Why you need to begin measuring your brand
Brands spend millions each year on marketing and growing their brands. They use a variety of channels such as social media, billboards, radio and an assortment of digital channels to activate their brand in the hope of creating brand identity and generate loyalty with their customers.
The hard thing in doing all of this work is that it is hard to measure how your brand is actually growing and/or perceived by the market. If you spend $10,000 on your latest campaign, 1. How do you attribute that to sales? 2. How do you know the messaging and content you have put out resonates with the consumer and is growing your brand in conjunction with sales?
The answer to this is actually simple. You put in a process to measure the damn thing.
First we need to understand what brand health and sentiment analysis is.
Brand health is the digital health of your brand, e.g is your brand growing or declining online? Sentiment analysis feeds into this because although it may look like your brand is being spoken about, searched, mentioned, and written about more online, this may not necessarily be a good thing. Your brand could be growing in terms of “brand health” but when cross referenced with sentiment analysis it may show this is all negative publicity. Therefore not growing your end sales and instead inhibiting them.
There are multiple ways to measure both brand health and sentiment, and infinite formulas that you can compute to get the right fit. Below are some basic ways for you to measure whether your brand is going up, down, or nowhere at all.
1. Your own website analytics.
You should always start with your own website analytics when wanting to look at how your brand is growing. Look at where your traffic, leads, and sales are coming from. Between 80-90% of all organic traffic landing on your homepage is brand related. So looking at the growth of this particular acquisition channel year on year and monthly will give you an indication on how your brand is performing. The other acquisition channel to consider is ‘direct’ If this metric is also going up, again it is positive as that is people who know you well enough or have been to your website and have chosen to go back for a reason.
2. Keyword scraping tools.
Keyword scraping tools like Google Keyword Planner and Google Trends are also useful to measure brand health. You can list all the terms related to your brand and measure how this has performed over time.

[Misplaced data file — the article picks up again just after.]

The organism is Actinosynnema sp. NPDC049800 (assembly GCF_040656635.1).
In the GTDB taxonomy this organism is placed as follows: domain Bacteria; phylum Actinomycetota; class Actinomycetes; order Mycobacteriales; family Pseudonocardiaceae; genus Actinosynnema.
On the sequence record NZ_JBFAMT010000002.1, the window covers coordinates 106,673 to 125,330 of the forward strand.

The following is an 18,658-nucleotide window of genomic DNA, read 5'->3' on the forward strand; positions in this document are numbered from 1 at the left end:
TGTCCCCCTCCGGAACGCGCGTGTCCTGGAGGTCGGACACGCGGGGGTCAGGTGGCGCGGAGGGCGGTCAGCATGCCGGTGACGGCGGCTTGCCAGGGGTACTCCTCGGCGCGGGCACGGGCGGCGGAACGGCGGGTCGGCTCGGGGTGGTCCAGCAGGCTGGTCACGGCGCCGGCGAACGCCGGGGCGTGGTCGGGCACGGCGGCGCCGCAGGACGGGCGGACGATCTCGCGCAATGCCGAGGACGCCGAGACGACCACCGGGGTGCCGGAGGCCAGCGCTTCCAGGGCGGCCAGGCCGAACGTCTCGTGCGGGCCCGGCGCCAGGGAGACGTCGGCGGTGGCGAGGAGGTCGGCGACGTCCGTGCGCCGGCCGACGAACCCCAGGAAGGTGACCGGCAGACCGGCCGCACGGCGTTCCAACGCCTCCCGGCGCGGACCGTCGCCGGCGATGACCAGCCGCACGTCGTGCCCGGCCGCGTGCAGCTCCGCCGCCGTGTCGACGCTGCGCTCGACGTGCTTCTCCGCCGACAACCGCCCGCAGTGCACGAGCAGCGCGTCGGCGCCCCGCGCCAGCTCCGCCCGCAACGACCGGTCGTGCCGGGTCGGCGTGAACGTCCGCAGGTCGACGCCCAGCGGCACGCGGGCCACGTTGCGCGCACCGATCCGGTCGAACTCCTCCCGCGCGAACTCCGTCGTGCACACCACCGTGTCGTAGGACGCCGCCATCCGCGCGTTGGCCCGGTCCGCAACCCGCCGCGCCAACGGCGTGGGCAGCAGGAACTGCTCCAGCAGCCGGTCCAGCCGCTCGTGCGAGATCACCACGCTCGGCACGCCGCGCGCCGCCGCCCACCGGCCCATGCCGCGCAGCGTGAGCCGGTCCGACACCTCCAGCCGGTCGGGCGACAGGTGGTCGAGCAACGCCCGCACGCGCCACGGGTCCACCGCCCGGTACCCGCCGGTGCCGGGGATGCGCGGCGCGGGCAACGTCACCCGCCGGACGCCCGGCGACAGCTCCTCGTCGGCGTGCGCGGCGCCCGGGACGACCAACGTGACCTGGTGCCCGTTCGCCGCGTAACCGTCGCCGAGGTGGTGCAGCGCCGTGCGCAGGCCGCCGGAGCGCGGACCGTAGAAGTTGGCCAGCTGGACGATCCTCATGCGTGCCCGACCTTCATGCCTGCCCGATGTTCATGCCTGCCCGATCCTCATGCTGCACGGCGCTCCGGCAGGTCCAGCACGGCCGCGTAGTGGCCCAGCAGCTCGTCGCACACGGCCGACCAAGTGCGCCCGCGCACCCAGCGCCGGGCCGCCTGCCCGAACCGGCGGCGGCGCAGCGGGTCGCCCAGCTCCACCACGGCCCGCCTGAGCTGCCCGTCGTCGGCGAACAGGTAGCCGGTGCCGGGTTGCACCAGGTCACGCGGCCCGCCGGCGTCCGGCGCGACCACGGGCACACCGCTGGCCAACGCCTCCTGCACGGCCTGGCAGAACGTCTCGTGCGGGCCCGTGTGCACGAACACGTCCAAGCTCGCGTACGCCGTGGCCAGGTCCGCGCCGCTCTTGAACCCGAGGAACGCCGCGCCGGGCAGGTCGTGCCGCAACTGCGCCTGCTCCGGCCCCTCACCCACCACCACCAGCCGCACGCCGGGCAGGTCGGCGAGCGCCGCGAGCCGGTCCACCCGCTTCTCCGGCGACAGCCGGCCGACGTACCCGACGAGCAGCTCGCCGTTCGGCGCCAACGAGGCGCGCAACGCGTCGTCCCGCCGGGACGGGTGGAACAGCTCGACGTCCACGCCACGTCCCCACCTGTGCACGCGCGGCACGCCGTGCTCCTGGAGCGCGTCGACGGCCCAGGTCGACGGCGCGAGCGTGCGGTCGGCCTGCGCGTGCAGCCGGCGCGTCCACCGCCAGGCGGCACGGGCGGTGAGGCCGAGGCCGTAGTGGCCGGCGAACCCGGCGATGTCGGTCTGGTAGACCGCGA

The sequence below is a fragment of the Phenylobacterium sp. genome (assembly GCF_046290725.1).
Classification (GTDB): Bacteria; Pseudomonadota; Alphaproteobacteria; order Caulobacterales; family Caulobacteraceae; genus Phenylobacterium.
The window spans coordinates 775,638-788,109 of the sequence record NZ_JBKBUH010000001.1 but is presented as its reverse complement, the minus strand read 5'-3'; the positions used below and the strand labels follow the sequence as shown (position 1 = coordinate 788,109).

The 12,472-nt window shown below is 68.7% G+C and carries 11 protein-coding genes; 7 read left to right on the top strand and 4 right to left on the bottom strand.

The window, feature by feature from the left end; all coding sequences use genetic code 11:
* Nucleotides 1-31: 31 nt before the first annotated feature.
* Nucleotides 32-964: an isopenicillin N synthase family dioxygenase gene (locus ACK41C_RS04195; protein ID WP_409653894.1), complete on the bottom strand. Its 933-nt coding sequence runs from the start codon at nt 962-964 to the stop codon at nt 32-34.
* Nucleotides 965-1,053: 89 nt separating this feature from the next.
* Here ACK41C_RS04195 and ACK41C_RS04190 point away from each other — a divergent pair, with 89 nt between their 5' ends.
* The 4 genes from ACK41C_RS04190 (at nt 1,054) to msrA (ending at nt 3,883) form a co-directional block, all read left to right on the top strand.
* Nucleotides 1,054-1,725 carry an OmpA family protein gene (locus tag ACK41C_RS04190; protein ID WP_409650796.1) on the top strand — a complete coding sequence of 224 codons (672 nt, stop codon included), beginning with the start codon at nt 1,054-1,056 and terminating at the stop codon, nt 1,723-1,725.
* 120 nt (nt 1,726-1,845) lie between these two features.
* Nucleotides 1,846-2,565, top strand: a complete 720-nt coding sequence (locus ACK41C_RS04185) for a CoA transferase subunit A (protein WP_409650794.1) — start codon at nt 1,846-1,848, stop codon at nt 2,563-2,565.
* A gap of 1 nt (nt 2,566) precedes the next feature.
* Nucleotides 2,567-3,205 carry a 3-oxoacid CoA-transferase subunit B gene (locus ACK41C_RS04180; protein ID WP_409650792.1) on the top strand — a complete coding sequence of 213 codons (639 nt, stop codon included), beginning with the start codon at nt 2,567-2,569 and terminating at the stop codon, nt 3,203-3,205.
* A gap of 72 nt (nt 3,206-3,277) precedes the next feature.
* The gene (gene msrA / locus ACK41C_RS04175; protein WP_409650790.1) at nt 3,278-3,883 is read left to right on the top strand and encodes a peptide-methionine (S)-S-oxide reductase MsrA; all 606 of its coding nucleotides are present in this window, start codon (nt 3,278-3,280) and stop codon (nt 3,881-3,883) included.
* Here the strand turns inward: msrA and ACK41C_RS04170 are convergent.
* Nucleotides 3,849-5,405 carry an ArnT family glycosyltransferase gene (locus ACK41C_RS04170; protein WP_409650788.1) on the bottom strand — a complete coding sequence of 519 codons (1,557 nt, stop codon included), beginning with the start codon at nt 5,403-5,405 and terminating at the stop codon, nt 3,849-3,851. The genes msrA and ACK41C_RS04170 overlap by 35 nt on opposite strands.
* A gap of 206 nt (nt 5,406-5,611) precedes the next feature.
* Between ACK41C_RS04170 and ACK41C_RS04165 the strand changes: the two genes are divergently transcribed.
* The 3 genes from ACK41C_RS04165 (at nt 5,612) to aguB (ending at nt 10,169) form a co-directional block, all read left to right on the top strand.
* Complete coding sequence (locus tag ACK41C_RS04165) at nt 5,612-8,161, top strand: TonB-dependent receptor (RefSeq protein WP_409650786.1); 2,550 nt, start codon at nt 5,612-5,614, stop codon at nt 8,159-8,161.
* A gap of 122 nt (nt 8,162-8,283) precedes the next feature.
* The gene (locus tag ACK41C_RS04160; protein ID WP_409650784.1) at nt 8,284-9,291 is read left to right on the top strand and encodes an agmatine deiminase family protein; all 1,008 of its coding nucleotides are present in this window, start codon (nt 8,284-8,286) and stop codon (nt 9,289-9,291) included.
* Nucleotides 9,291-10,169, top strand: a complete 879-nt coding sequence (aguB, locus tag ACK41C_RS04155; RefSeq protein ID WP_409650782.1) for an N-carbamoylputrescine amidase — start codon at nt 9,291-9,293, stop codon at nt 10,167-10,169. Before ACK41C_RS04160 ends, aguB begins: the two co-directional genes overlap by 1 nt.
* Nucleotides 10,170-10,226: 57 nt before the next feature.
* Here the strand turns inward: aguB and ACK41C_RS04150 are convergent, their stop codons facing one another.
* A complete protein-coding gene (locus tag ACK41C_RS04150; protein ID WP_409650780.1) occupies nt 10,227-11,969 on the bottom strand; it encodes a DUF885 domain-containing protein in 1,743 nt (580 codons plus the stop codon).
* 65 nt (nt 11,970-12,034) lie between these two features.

3. Google My Business.
Google My Business has now become such a big product in search that it actually has some pretty useful insights reporting directly in the product. One such insight is you can download search traffic to your company profile that is classed as both ‘direct’ and ‘discovery’. Direct being your company’s brand related terms and discovery being non-brand terms. e.g if you are dominos, a direct search would be ‘dominoes pizza’ or ‘dominoes’ and a discovery search would be ‘pizza shops near me’. Measuring the growth of direct searches will let you know if more people are looking for you and you alone.
4. Social Listening.
Social listening tools scrape Facebook, Instagram, Linkedin and Twitter and tell you how many times you have been mentioned, doing this regularly you can begin to measure growth. Social listening tools are great for measuring what kind of terms and sentences your brand is being mentioned with, it will tell you the most common phrases, words and sentences your brand has been associated with across each platform.
Finding the formula
To get a full and complete picture of your brand health you can use formulas that give each measuring tool a mathematical weighting and spits out a percentage against the average mean. This is more complex and harder to do for business owners as requires API and dash boarding skills.
Why is this important?
Because the cheapest and easiest way to acquire a customer is through someone who wants the product because they want your brand - think Louis Vuitton, customers don’t want a bag otherwise they would get a bag elsewhere that does a similar job and is cheaper, they want a Louis Vuitton bag. This is an example of a strictly brand based acquisition. Therefore growing your brand health and brand sentiment is inevitably important, and it is impossible to manage that growth effectively if you can’t measure it. Measuring brand health in this way also gives you visibility on finding out what works and what doesn’t. If you push a big PR campaign and you see both sales and brand health spike, you know this was successful for ROI but also long-term branding. You can develop a test and learn methodology to not only your online marketing efforts, but your offline also.
Published by Alex Jordan